Although the conference was planned many months ago, it is now expected to play a key role in deciding how the international campaign against terrorists is waged and to what end. It follows two other high-level meetings held in the Kazakh city in mid-September: one attended by the Prime Ministers of Russia, China, Kyrgyzstan, Tajikistan and Uzbekistan under the auspices of the newly-formed Shanghai Co-operation and a gathering of the heads of states of the newly formed Eurasian Economic Community. …

The rest of this article is only available to active members of Questia

Sign up now for a free, 1-day trial and receive full access to:

  • Questia's entire collection
  • Automatic bibliography creation
  • More helpful research tools like notes, citations, and highlights
  • Ad-free environment

Already a member? Log in now.

Notes for this article

Add a new note
If you are trying to select text to create highlights or citations, remember that you must now click or tap on the first word, and then click or tap on the last word.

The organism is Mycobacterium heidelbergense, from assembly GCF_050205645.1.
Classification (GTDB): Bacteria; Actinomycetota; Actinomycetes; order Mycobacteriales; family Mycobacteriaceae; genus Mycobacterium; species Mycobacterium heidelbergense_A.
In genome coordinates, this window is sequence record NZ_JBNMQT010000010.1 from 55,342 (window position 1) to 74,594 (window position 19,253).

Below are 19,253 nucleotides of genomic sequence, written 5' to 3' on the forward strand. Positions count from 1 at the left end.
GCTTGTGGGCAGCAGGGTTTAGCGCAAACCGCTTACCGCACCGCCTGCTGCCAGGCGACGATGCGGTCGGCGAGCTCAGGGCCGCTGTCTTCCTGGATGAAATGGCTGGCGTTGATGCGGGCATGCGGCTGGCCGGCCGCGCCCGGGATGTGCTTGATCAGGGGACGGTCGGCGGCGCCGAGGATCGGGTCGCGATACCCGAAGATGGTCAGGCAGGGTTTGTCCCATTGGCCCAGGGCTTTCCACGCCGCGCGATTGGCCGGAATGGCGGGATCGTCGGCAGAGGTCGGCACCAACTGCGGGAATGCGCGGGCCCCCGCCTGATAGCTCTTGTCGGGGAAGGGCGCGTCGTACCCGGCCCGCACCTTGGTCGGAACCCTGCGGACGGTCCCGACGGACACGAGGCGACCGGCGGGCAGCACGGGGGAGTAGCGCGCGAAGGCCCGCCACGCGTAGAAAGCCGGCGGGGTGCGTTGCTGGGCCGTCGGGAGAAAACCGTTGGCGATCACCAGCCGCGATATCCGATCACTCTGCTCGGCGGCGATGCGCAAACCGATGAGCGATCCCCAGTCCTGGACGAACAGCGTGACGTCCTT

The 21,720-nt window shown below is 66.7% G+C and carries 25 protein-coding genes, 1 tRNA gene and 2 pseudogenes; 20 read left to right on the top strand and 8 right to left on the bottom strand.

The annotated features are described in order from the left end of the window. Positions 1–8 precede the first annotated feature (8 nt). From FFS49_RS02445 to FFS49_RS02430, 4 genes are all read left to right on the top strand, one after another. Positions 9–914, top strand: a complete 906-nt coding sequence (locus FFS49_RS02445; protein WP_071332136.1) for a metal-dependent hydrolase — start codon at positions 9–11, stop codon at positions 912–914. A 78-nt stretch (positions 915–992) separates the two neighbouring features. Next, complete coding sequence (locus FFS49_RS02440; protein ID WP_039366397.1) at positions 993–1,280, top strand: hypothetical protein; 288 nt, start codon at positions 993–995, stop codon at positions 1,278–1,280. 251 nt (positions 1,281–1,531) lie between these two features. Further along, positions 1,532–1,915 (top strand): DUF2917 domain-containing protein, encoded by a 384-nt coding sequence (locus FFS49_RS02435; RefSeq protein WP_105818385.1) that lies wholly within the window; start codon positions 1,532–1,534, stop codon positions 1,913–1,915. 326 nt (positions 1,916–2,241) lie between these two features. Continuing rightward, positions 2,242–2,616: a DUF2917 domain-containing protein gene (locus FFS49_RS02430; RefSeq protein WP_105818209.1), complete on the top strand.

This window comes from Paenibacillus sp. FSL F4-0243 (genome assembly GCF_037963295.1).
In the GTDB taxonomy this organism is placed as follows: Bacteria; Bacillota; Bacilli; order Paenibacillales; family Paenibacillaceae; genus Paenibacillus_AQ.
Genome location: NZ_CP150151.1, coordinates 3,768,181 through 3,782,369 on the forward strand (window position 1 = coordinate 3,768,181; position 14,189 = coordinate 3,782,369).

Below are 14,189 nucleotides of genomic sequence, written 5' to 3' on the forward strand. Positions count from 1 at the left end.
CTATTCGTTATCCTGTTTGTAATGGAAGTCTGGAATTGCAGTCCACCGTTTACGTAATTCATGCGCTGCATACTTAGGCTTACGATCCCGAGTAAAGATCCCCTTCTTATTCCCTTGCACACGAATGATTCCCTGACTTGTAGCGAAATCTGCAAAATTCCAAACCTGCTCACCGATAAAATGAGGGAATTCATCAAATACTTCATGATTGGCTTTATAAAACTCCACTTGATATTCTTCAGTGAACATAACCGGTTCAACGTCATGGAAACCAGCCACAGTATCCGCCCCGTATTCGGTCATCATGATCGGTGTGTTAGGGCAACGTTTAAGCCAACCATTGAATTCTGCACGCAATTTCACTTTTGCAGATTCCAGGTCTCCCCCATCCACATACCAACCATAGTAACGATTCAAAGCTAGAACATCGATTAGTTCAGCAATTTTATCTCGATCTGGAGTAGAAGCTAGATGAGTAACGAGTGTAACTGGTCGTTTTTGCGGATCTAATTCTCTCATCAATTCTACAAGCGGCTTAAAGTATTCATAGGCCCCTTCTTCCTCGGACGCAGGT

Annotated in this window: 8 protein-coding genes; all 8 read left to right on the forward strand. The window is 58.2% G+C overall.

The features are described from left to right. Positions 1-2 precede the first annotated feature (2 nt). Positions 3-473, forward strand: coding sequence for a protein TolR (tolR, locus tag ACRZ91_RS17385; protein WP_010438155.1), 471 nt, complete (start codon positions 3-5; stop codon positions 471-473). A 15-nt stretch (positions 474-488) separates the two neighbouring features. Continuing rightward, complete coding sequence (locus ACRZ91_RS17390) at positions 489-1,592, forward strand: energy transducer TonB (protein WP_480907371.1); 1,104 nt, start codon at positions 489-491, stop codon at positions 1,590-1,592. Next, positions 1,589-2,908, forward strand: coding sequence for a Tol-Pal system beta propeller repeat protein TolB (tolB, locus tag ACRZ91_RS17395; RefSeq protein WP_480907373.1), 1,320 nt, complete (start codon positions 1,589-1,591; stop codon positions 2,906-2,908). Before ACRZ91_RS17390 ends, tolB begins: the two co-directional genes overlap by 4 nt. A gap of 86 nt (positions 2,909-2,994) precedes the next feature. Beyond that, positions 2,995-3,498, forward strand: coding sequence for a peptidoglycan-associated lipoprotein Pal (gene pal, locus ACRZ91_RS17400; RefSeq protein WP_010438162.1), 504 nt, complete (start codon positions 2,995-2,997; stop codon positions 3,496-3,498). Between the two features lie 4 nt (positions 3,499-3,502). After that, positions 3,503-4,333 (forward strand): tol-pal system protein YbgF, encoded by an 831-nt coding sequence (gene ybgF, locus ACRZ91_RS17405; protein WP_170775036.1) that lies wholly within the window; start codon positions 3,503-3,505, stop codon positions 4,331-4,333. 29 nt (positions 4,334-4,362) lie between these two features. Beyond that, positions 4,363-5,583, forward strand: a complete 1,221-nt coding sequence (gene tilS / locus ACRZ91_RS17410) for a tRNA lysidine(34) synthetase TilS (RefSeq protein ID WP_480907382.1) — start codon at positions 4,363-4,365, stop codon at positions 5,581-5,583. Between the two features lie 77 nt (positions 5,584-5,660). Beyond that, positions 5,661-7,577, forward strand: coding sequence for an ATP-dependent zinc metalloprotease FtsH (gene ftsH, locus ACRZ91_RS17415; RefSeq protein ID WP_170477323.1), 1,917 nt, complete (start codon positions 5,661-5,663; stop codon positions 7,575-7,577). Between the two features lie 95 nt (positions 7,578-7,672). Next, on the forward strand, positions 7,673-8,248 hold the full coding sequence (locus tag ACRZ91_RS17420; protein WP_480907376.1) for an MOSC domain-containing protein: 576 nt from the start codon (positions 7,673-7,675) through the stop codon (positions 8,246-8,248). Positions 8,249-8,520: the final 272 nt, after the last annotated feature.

One moment ...
Default project is now your active project.
Project items

Items saved from this article

This article has been saved
Highlights (0)
Some of your highlights are legacy items.

Highlights saved before July 30, 2012 will not be displayed on their respective source pages.

You can easily re-create the highlights by opening the book page or article, selecting the text, and clicking “Highlight.”

Citations (0)
Some of your citations are legacy items.

Any citation created before July 30, 2012 will labeled as a “Cited page.” New citations will be saved as cited passages, pages or articles.

We also added the ability to view new citations from your projects or the book or article where you created them.

Notes (0)
Bookmarks (0)

You have no saved items from this article

Project items include:
  • Saved book/article
  • Highlights
  • Quotes/citations
  • Notes
  • Bookmarks
Notes
Cite this article

Cited article

Style
Citations are available only to our active members.
Sign up now to cite pages or passages in MLA, APA and Chicago citation styles.

(Einhorn, 1992, p. 25)

(Einhorn 25)

1